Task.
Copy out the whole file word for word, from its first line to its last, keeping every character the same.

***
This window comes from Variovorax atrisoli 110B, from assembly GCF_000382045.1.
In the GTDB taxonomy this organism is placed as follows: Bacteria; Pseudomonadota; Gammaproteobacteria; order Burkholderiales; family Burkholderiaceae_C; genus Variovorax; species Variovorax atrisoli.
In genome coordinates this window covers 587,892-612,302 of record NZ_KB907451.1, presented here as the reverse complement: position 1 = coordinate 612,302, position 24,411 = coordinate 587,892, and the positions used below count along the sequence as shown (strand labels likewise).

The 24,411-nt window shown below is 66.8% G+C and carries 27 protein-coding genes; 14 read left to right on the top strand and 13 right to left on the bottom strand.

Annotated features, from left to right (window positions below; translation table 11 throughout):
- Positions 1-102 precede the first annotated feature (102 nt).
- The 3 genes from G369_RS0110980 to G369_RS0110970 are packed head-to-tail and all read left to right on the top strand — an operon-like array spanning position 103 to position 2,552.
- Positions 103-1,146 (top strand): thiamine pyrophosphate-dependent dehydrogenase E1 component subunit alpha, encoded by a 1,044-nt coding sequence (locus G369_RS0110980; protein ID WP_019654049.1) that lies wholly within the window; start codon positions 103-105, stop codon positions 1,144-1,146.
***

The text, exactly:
This window comes from Variovorax atrisoli 110B, from assembly GCF_000382045.1.
In the GTDB taxonomy this organism is placed as follows: Bacteria; Pseudomonadota; Gammaproteobacteria; order Burkholderiales; family Burkholderiaceae_C; genus Variovorax; species Variovorax atrisoli.
In genome coordinates this window covers 587,892-612,302 of record NZ_KB907451.1, presented here as the reverse complement: position 1 = coordinate 612,302, position 24,411 = coordinate 587,892, and the positions used below count along the sequence as shown (strand labels likewise).

The 24,411-nt window shown below is 66.8% G+C and carries 27 protein-coding genes; 14 read left to right on the top strand and 13 right to left on the bottom strand.

Annotated features, from left to right (window positions below; translation table 11 throughout):
- Positions 1-102 precede the first annotated feature (102 nt).
- The 3 genes from G369_RS0110980 to G369_RS0110970 are packed head-to-tail and all read left to right on the top strand — an operon-like array spanning position 103 to position 2,552.
- Positions 103-1,146 (top strand): thiamine pyrophosphate-dependent dehydrogenase E1 component subunit alpha, encoded by a 1,044-nt coding sequence (locus G369_RS0110980; protein ID WP_019654049.1) that lies wholly within the window; start codon positions 103-105, stop codon positions 1,144-1,146.